There were plenty of ways for us to have children in our lives at the time without my giving birth to them. That said, however, we had also agreed that should we receive news that our unborn child had a life-threatening, unsustainable deformity we would be heartbroken but would definitely consider letting go and letting God determine the viability of the baby.

    I stress that these decisions were our decisions. Not the government’s. Not the church’s. Our decisions. Actually, primarily my decision since my body was the factory so to speak.

    I am angered by all of those out there who have NO interest in whether I have a child or not being the ones to make decisions about what I can and cannot do with my body.
    God gave us free will. God indwells in our hearts. We bear the Spirit of God within us. Why can’t we allow those things to guide our decisions?

    I have known many women who have decided to end a pregnancy. They have never gotten over it. I pray for their peace every day. Is that not punishment enough? Who are we or the men in the world to sit in judgment of such torturous decisions. None of the women I know ever made this decision lightly.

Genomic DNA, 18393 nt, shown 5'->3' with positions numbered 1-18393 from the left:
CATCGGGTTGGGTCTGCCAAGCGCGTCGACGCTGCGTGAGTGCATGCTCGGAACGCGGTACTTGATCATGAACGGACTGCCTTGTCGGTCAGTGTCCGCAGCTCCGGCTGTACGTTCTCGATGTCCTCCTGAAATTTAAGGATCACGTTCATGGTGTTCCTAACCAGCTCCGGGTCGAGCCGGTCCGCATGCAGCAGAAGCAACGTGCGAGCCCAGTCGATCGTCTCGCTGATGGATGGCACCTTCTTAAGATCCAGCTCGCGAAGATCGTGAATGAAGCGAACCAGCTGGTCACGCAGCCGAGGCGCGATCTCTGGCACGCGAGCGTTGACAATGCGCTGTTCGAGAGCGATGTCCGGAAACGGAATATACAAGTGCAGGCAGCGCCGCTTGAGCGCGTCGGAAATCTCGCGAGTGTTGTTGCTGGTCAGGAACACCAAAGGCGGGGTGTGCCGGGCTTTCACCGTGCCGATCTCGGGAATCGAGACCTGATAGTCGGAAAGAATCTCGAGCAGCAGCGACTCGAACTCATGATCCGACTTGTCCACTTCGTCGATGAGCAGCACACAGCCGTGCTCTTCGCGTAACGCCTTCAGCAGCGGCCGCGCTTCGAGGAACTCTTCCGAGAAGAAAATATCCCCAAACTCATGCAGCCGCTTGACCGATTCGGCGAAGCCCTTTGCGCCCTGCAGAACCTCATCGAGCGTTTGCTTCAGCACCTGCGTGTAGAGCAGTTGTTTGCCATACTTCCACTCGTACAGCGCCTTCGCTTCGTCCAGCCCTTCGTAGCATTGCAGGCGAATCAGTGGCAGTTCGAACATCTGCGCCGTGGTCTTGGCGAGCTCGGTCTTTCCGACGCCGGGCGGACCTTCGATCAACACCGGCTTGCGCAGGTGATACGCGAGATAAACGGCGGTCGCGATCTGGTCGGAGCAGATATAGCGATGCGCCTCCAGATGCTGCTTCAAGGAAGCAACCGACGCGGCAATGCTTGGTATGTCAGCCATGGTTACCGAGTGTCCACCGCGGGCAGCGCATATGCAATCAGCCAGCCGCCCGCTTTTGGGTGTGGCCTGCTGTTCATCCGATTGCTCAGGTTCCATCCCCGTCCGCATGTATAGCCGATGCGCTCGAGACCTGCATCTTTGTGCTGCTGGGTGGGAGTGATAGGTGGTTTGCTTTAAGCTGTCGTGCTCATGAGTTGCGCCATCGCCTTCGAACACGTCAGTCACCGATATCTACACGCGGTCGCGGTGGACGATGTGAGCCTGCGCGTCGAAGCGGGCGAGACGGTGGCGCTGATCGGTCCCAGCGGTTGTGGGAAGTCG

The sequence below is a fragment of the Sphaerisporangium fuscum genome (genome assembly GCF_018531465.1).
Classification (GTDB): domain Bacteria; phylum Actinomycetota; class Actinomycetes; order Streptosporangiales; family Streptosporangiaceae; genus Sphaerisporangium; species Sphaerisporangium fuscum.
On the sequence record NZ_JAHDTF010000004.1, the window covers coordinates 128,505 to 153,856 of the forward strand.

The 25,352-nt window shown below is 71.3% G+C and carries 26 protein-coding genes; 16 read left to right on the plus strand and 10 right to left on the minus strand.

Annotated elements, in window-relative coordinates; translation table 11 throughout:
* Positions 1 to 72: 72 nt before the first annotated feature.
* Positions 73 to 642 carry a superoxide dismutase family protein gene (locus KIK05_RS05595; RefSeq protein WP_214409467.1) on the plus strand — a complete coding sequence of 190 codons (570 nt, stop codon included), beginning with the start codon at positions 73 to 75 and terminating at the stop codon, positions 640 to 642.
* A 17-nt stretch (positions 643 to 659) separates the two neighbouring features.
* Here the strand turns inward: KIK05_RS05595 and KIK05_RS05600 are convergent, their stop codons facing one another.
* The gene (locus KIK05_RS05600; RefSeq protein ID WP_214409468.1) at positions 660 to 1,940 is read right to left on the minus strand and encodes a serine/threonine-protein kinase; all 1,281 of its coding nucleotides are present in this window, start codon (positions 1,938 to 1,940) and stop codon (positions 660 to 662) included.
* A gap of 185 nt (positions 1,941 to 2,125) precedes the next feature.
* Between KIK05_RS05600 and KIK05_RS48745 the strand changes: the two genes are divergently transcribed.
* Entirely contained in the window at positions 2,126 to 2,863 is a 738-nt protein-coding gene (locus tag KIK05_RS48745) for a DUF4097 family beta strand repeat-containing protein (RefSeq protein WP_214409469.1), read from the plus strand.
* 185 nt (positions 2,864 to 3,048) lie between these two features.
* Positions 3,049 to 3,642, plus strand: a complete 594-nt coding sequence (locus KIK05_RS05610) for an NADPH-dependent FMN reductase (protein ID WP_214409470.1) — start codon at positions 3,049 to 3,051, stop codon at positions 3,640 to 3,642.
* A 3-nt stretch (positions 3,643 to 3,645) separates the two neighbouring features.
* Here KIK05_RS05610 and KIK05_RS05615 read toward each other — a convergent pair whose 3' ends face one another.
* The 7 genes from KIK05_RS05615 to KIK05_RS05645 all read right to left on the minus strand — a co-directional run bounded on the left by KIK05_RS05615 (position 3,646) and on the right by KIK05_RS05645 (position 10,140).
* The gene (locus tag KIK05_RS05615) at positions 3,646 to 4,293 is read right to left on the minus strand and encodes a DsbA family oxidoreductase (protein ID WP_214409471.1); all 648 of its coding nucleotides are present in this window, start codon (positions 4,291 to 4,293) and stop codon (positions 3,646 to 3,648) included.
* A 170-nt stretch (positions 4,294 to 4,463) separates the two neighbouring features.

I pray for peace to descend on this discussion in the World. That compassion and sympathy perhaps enlighten others to the difficulty involved in these decisions, and that everyone step back and take a breath and say a prayer.

  8. Thank you for your comments. As I said above, discussion of questions raised by developments in the bio-sciences is less straightforward than may appear at first sight. However, I must reaffirm the Church’s teaching that not all decisions are a matter for private judgement and that those of us who are Catholic must adhere to the teaching of the Church in these matters. However, merely saying ‘the Church says’ is no way to engage in dialogue with others! In suggesting some of the different attitudes to having children, I hope I may have suggested some possible avenues for further thought and, as always, further prayer.